In-Depth

Web services fans in chorus: “The WS-I Basic Profile is here!”

Web services are intrinsic to the architectural plans of Microsoft, IBM and other vendors. At the same time, they are key to development teams that want to see better interoperability between applications from Microsoft, IBM and the rest of the world.

For many, it is has come time to move from proofs-of-concept to real applications.

Web services using XML, WSDL, SOAP, messaging, RPCs and other means have been white-boarded and prototyped almost to death in the last two years. As modest- and moderate-scale projects have begun to go live, the nitty-gritty issue of how well this stuff actually interoperates has -- not surprisingly -- raised its head. Efforts of the Web Services Interoperability (WS-I) Organization to address this issue have borne fruit recently with the release of important implementation guidelines for developers.

It took about a year to create the Basic Profile 1.0, said Chris Ferris, senior software engineer at IBM. “That’s pretty much how long it takes to cook this kind of document,” he noted. Included in the profile are guidelines for the use of specifications such as SOAP 1.1, UDDI 2.0, HTTP, ANT and WSDL 1.1 -- the last element being both a rallying point for interoperability and, sometimes in the early going, a locus for flaws.

For each element (UDDI, SOAP and so on), there is guidance as to how to use the underlying specification, as well as clarifications. “Until now,” said Ferris, “the language was frequently misunderstood.”

A software engineer curious about the inner workings of standardization might ask how the work of the WS-I relates to the SOAP and WSDL standards work going on in Tim Berners-Lee’s W3C organization. A lot of standard proposals must be considered there.

The WS-I, said Ferris and other WS-I colleagues, tries to focus on immediately practicable problems. “The people at the W3C are not looking at validating implementations,” said Ferris. “But by looking at what the WS-I does, they can see what people care about. Not everyone wants interoperability, but the WS-I is into interoperability.”

He added that the Basic Profile reduces the amount of choice facing developers, “and that’s a good thing.”

In the early days of any standard, a spec may look like a square peg to one vendor, and a round hole to another. “Now people can say ‘The WS-I says it’s a round hole, and we are going with that,’ rather than create one-to-one mappings with every vendor’s solution,” said Ferris. At issue, too, are the intersections where elements like SOAP and WSDL play together.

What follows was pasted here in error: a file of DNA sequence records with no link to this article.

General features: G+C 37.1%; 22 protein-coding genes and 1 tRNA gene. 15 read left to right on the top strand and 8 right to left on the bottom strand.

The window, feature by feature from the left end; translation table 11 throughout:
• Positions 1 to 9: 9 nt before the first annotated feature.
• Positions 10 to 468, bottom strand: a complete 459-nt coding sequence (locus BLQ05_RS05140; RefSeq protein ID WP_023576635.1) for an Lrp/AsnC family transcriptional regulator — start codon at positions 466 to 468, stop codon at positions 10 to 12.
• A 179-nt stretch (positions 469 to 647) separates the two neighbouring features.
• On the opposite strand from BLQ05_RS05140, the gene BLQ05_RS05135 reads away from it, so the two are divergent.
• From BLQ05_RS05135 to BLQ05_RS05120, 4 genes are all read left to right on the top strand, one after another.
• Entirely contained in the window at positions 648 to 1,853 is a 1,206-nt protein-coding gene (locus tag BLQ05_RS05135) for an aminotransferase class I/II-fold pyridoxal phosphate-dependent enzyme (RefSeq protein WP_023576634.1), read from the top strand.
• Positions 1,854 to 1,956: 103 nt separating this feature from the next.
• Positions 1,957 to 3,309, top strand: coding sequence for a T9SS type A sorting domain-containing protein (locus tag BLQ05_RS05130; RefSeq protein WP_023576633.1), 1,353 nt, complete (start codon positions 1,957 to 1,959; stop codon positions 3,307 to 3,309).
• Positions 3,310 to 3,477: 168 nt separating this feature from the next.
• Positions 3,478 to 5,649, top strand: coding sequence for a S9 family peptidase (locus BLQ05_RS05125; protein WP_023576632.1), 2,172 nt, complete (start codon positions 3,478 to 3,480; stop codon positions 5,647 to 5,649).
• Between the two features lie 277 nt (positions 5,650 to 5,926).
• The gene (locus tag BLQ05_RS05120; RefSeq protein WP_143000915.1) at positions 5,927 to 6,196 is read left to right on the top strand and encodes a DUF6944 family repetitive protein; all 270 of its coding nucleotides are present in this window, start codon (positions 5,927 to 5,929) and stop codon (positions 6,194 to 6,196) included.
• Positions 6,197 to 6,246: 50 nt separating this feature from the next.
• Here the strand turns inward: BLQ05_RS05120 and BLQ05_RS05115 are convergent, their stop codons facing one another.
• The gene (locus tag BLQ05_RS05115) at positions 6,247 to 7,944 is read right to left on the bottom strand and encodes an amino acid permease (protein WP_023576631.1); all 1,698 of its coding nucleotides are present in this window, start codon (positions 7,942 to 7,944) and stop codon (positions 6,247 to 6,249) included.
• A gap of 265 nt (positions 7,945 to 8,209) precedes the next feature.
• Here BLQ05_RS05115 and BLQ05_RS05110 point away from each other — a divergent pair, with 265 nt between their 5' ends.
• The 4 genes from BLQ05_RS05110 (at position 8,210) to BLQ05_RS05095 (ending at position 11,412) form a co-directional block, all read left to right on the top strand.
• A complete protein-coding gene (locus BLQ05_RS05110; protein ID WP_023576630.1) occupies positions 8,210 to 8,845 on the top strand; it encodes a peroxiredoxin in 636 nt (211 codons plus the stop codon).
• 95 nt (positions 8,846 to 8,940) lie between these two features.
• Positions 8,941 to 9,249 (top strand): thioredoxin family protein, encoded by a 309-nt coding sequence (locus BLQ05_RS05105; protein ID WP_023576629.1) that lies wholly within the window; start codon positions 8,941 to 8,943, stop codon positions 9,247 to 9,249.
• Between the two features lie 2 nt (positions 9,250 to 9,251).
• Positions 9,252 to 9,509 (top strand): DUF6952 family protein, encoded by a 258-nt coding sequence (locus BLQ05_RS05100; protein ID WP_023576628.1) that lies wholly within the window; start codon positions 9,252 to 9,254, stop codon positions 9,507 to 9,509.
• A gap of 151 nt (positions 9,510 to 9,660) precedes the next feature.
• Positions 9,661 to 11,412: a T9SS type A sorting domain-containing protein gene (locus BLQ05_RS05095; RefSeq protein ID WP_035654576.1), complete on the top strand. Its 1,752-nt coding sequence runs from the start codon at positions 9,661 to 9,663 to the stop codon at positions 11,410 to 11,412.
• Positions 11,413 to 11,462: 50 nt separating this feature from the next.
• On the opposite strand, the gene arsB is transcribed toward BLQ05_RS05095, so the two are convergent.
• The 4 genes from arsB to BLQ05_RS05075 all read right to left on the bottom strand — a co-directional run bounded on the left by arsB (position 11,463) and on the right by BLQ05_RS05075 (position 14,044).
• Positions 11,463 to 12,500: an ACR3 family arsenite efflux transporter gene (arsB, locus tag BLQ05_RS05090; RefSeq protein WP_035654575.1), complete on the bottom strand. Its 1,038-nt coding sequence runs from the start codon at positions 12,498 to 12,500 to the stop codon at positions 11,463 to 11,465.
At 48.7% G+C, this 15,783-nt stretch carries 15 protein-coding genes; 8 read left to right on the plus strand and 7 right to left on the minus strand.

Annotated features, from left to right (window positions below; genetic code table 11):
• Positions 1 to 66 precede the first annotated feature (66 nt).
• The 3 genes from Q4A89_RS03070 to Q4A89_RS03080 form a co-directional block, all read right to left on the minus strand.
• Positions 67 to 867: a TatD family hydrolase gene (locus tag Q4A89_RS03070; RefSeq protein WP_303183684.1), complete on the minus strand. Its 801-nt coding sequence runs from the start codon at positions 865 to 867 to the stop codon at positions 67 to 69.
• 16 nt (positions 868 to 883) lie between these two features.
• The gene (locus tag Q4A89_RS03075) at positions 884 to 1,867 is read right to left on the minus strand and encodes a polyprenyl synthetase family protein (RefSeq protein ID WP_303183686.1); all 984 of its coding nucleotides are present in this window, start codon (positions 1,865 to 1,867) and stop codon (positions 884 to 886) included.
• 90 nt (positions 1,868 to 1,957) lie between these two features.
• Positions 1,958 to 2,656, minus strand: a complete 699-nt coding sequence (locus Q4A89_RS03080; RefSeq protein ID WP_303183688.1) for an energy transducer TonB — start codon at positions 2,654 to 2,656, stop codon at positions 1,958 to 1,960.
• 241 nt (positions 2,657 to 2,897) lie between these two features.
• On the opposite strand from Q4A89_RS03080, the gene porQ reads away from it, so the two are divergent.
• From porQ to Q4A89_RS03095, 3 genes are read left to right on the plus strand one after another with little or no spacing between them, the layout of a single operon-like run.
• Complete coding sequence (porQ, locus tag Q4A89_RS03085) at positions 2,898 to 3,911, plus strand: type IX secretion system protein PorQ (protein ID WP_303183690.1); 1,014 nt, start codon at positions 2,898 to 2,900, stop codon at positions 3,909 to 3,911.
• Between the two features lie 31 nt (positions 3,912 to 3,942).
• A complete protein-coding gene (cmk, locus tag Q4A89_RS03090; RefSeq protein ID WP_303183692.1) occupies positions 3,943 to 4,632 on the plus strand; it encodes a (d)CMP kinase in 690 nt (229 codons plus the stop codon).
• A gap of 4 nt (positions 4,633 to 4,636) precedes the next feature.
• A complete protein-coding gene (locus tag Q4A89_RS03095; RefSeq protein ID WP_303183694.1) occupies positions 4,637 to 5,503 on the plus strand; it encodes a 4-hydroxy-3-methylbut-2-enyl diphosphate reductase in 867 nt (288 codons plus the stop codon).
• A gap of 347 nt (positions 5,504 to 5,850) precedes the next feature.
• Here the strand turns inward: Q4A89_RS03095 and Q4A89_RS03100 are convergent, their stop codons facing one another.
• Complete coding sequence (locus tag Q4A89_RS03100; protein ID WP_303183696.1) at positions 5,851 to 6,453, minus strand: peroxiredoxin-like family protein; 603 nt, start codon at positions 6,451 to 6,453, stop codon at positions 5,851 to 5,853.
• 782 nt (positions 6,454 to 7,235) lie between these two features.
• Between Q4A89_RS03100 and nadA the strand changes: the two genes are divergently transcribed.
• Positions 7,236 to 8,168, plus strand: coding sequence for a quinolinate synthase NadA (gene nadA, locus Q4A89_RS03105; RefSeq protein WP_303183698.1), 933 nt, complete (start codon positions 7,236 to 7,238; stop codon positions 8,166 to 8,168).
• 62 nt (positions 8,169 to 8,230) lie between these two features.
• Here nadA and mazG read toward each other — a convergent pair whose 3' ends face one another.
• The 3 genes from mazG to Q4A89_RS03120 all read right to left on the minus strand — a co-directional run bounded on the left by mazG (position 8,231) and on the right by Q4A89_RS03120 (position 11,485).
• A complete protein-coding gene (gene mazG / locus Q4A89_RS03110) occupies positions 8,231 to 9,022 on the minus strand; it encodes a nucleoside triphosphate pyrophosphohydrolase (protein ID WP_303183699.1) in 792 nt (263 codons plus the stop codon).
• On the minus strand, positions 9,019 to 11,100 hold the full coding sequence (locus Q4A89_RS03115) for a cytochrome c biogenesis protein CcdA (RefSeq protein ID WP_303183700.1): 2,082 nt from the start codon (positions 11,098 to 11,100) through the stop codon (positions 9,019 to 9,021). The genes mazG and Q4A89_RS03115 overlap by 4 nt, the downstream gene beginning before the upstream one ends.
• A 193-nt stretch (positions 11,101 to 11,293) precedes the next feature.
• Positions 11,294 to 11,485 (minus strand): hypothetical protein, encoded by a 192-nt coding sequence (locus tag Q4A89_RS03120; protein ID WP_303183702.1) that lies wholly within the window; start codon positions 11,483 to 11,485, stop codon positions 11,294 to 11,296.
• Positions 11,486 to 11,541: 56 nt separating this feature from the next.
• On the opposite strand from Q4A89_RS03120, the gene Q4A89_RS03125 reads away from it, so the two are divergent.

The profile tells you when you are using vendors’ tools in such a way that they will work with other vendors’ tools, he said. Without such a guide, and with the multiple aspects of vendors’ tools that developers must work with, development efforts can mistakenly run into some unwanted bleeding-edge work.

Beyond this profile and other upcoming profiles, WS-I has worked to create sets of sample apps that are all available from the organization’s Web site. Also part of the effort: use cases and usage scenarios that sound a bit like so-called software patterns, and from which the samples were derived. The group has also sponsored a series of “jam sessions” that show Web services in action, such as the showcase demonstration staged in August at the XMLOne Web Services Conference and Expo in Boston.

Once Web services are working, the next challenge is to ensure interoperability so that one group within an organization can promote its Web services to others in the same company or beyond, suggested Bill Stangel, senior vice president and enterprise architect at Fidelity Investment Company.

“Interoperability is everything to us. Data is everything. We want to get out and advertise [our Web services for use] beyond a single app,” said Stangel, who attended the Boston conference. “Web services give us and our business partners that common language.”

The WS-I Profile means that Fidelity does not have to completely invent Web services interfaces and face the risk of having “thousands of developers trying to go in the same direction,” said Stangel.

“The Profile is a huge thing going forward,” he said, as it forms the starting point for test cases and prototypes.

A next big step for WS-I is to take the profile -- written in “English prose” -- and turn it into a set of testable assertions. Some such WS-I tools are already in beta. Test vendors, including Mindreef and Parasoft, have also begun to adapt their tools to work with the Basic Profile 1.0.


For more on this topic, please go to www.ws-i.org.

Please see the following related story: “Heard on the street: Tales of .NET” by Rich Seeley

About the Author

Jack Vaughan is former Editor-at-Large at Application Development Trends magazine.

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